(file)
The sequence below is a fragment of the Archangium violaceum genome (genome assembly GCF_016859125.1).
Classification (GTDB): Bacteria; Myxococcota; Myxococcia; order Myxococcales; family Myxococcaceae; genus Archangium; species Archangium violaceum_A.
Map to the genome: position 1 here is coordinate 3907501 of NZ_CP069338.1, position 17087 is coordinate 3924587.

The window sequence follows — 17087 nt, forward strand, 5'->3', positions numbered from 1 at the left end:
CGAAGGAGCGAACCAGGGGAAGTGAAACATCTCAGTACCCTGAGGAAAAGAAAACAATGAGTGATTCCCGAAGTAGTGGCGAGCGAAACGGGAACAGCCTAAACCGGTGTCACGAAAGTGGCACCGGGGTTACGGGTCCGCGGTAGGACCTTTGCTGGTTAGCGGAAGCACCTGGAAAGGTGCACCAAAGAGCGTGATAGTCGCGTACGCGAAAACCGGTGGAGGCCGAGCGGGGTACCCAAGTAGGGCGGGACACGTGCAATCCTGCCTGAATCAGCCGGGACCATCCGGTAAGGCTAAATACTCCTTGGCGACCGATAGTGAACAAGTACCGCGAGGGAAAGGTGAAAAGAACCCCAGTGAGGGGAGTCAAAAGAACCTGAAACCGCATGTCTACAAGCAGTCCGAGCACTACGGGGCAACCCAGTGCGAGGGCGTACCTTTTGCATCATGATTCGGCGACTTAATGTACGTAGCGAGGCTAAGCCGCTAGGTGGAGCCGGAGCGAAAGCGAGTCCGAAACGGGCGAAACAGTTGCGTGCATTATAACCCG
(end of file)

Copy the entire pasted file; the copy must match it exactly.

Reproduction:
The sequence below is a fragment of the Archangium violaceum genome (genome assembly GCF_016859125.1).
Classification (GTDB): Bacteria; Myxococcota; Myxococcia; order Myxococcales; family Myxococcaceae; genus Archangium; species Archangium violaceum_A.
Map to the genome: position 1 here is coordinate 3907501 of NZ_CP069338.1, position 17087 is coordinate 3924587.

The window sequence follows — 17087 nt, forward strand, 5'->3', positions numbered from 1 at the left end:
CGAAGGAGCGAACCAGGGGAAGTGAAACATCTCAGTACCCTGAGGAAAAGAAAACAATGAGTGATTCCCGAAGTAGTGGCGAGCGAAACGGGAACAGCCTAAACCGGTGTCACGAAAGTGGCACCGGGGTTACGGGTCCGCGGTAGGACCTTTGCTGGTTAGCGGAAGCACCTGGAAAGGTGCACCAAAGAGCGTGATAGTCGCGTACGCGAAAACCGGTGGAGGCCGAGCGGGGTACCCAAGTAGGGCGGGACACGTGCAATCCTGCCTGAATCAGCCGGGACCATCCGGTAAGGCTAAATACTCCTTGGCGACCGATAGTGAACAAGTACCGCGAGGGAAAGGTGAAAAGAACCCCAGTGAGGGGAGTCAAAAGAACCTGAAACCGCATGTCTACAAGCAGTCCGAGCACTACGGGGCAACCCAGTGCGAGGGCGTACCTTTTGCATCATGATTCGGCGACTTAATGTACGTAGCGAGGCTAAGCCGCTAGGTGGAGCCGGAGCGAAAGCGAGTCCGAAACGGGCGAAACAGTTGCGTGCATTATAACCCG